Why Dionne Warwick Declared Bankruptcy In 2013

Legendary singer Dionne Warwick scored numerous hits over her career, which has spanned several decades. She grew up surrounded by music. Her father worked for Chess Records where he promoted gospel acts, and her mother managed a gospel group that featured some of their family members. Warwick first made it big with the 1963 song "Don't Make Me Over," which was written by Hal David and Burt Bacharach, per AllMusic. Born Marie Dionne Warrick, a typographical error on that first single transformed her last name into Warwick and she kept using it.

Warwick continued to thrive professionally with such songs as "Walk On By" and "Do You Know the Way to San Jose?" That last single earned her a Grammy Award for best female contemporary pop vocal performance in 1968, the first of her career (via Grammy Awards). Warwick went on to win four Grammy Awards for such later hits as "I'll Never Fall in Love Again" and "That's What Friends Are For." It seemed like an artist as accomplished as Warwick would have earned enough from record sales and touring to be set for life. This didn't prove to be true for her, though. Despite all her popular singles and successful albums, Warwick found herself facing financial ruin in 2013.

Warwick's debt grew over the years

Warwick ended up in such dire straits monetarily that she filed for bankruptcy in her home state of New Jersey in 2013, according to a Reuters report. She claimed that she only had $25,500 in assets, but she was in debt for $10.7 million. Most of that debt came from money owed to the Internal Revenue Service and that state of California for taxes. And a big chunk of this debt was actually made of penalties and interest.

At the time, Warwick had a limited income. She relied on what she made by touring, which varied, and she also received music royalties and a Screen Actors Guild pension, which brought in roughly $15,000 a month, according to the Star-Ledger. Warwick had more than $20,000 in monthly expenses, leaving her barely any funds to pay off her debt (via Rolling Stone). This economic struggle was nothing new for the famed singer. Warwick's financial crisis began more than a decade earlier, as her lawyer Daniel M. Stolz explained to the Star-Ledger. "It was a small liability in the 90's but it kept growing and growing," he said.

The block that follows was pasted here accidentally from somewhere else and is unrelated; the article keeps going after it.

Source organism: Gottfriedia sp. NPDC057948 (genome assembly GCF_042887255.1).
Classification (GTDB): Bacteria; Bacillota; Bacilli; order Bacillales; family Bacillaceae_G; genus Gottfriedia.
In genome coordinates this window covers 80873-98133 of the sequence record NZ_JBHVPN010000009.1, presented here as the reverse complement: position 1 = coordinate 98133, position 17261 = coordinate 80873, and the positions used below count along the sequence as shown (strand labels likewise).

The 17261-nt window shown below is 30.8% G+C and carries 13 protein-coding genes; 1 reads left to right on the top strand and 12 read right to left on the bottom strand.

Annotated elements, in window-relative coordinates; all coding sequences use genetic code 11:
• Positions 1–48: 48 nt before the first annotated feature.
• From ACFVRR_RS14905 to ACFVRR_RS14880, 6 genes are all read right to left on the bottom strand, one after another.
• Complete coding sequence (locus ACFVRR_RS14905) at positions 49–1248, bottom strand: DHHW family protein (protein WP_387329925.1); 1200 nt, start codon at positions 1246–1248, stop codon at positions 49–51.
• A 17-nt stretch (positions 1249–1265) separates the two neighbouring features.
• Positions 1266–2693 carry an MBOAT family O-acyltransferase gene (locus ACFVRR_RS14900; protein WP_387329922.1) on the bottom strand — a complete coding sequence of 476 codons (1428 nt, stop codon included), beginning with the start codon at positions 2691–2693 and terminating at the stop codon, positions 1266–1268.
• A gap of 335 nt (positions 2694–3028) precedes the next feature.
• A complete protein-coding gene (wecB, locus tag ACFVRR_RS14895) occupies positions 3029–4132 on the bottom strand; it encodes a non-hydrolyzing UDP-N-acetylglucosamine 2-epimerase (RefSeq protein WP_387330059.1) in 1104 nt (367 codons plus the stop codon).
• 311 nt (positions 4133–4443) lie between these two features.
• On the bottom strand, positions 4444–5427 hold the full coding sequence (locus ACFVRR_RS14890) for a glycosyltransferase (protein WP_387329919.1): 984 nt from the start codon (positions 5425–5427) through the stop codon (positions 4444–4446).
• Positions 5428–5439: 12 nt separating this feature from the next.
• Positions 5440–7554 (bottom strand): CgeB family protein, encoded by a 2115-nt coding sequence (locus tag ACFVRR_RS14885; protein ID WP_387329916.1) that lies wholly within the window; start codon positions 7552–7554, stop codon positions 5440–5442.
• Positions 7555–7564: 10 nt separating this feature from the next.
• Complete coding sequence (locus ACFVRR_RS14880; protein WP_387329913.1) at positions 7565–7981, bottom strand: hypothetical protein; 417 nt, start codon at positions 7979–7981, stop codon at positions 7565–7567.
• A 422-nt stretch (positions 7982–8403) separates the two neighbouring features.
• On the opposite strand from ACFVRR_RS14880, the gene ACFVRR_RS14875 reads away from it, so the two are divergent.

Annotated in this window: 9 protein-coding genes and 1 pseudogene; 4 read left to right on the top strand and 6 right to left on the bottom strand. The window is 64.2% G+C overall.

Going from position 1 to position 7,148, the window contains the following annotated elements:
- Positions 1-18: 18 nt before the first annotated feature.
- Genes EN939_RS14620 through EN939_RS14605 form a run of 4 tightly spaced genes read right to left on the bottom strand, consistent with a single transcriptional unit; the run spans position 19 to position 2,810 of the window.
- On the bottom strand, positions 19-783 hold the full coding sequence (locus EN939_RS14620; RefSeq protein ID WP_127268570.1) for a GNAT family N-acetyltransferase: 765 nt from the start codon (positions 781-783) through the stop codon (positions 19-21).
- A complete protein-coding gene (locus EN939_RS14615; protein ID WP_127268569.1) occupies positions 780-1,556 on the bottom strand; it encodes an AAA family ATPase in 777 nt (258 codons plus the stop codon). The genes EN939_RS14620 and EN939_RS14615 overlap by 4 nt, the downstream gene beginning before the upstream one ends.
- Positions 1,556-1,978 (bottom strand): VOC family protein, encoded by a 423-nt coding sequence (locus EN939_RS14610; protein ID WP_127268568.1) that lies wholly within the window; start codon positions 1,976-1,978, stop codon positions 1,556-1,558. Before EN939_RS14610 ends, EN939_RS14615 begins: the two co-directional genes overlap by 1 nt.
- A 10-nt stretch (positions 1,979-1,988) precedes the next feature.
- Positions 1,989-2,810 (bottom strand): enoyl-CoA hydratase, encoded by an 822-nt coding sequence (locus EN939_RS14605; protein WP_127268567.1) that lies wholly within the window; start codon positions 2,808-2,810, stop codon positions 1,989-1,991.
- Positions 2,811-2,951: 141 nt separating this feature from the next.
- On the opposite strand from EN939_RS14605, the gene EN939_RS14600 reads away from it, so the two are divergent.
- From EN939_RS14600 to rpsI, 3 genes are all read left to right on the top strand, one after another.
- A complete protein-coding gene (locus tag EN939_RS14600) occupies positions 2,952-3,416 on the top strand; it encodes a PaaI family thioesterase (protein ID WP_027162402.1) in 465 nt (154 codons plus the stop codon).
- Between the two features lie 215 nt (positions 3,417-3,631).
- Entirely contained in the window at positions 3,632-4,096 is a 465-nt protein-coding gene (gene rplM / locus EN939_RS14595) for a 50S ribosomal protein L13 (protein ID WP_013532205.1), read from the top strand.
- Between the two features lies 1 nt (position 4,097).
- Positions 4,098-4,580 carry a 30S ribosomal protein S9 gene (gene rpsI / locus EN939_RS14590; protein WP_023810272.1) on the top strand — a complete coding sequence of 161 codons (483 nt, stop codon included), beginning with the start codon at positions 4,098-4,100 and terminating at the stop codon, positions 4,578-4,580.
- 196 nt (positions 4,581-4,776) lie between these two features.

Warwick blamed poor management for her financial woes

Warwick attributed this financial nightmare to those who were supposed to be handling her affairs. In a statement to CNN in 2013, her publicist Kevin Sasaki explained, "Due to several consecutive years (the late '80s through the mid-'90s) of negligent and gross financial mismanagement, Dionne Warwick has realized the current necessity to file personal bankruptcy." She had tried several times over the years to reach a deal with the IRS and the state of California about her mounting debt, but her efforts were rebuffed.

Issues surrounding Warwick's debt dragged on as the singer and the IRS engaged in a series of lawsuits back and forth, according to The Blast. In 2019, both sides were to face off in court in New Jersey over her bankruptcy case, but Warwick and the IRS eventually decided to drop their respective lawsuits.

Since putting an end to these legal and monetary headaches, the singer has enjoyed renewed interest in her music. Warwick continues to perform and tour, and her remarkable career and life served as the subject of the recent documentary "Dionne Warwick: Don't Make Me Over" (via The New York Times).